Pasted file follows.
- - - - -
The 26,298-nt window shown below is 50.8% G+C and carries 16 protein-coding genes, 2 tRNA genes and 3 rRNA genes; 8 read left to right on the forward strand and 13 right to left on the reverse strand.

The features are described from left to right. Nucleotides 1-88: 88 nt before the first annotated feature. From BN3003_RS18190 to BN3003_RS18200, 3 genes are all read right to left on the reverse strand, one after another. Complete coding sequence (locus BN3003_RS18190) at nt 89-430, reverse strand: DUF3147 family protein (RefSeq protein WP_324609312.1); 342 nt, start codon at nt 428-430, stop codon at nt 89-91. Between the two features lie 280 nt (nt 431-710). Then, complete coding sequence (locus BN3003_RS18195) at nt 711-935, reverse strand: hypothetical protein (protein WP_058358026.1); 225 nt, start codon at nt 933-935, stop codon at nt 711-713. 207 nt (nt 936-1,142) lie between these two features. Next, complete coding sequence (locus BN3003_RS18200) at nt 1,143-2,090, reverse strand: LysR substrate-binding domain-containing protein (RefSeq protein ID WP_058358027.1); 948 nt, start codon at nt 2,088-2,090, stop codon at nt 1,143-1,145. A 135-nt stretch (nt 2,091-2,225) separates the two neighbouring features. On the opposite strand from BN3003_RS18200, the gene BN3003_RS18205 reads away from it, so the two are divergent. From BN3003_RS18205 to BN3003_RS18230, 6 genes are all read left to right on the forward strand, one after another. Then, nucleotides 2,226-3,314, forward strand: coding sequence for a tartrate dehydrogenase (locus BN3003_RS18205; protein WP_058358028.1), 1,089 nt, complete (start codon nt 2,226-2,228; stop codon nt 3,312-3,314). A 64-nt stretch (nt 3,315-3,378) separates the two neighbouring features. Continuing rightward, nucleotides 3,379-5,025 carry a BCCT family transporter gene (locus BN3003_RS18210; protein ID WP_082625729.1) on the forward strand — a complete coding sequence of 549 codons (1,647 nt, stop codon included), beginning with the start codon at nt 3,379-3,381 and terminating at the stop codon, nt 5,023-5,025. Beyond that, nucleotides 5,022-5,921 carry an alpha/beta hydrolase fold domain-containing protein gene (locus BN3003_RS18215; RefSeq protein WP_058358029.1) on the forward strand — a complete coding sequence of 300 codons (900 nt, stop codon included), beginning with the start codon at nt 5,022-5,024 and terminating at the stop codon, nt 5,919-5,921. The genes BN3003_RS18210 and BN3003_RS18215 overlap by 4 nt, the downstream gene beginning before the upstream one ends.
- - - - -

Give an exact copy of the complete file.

The 26,298-nt window shown below is 50.8% G+C and carries 16 protein-coding genes, 2 tRNA genes and 3 rRNA genes; 8 read left to right on the forward strand and 13 right to left on the reverse strand.

The features are described from left to right. Nucleotides 1-88: 88 nt before the first annotated feature. From BN3003_RS18190 to BN3003_RS18200, 3 genes are all read right to left on the reverse strand, one after another. Complete coding sequence (locus BN3003_RS18190) at nt 89-430, reverse strand: DUF3147 family protein (RefSeq protein WP_324609312.1); 342 nt, start codon at nt 428-430, stop codon at nt 89-91. Between the two features lie 280 nt (nt 431-710). Then, complete coding sequence (locus BN3003_RS18195) at nt 711-935, reverse strand: hypothetical protein (protein WP_058358026.1); 225 nt, start codon at nt 933-935, stop codon at nt 711-713. 207 nt (nt 936-1,142) lie between these two features. Next, complete coding sequence (locus BN3003_RS18200) at nt 1,143-2,090, reverse strand: LysR substrate-binding domain-containing protein (RefSeq protein ID WP_058358027.1); 948 nt, start codon at nt 2,088-2,090, stop codon at nt 1,143-1,145. A 135-nt stretch (nt 2,091-2,225) separates the two neighbouring features. On the opposite strand from BN3003_RS18200, the gene BN3003_RS18205 reads away from it, so the two are divergent. From BN3003_RS18205 to BN3003_RS18230, 6 genes are all read left to right on the forward strand, one after another. Then, nucleotides 2,226-3,314, forward strand: coding sequence for a tartrate dehydrogenase (locus BN3003_RS18205; protein WP_058358028.1), 1,089 nt, complete (start codon nt 2,226-2,228; stop codon nt 3,312-3,314). A 64-nt stretch (nt 3,315-3,378) separates the two neighbouring features. Continuing rightward, nucleotides 3,379-5,025 carry a BCCT family transporter gene (locus BN3003_RS18210; protein ID WP_082625729.1) on the forward strand — a complete coding sequence of 549 codons (1,647 nt, stop codon included), beginning with the start codon at nt 3,379-3,381 and terminating at the stop codon, nt 5,023-5,025. Beyond that, nucleotides 5,022-5,921 carry an alpha/beta hydrolase fold domain-containing protein gene (locus BN3003_RS18215; RefSeq protein WP_058358029.1) on the forward strand — a complete coding sequence of 300 codons (900 nt, stop codon included), beginning with the start codon at nt 5,022-5,024 and terminating at the stop codon, nt 5,919-5,921. The genes BN3003_RS18210 and BN3003_RS18215 overlap by 4 nt, the downstream gene beginning before the upstream one ends.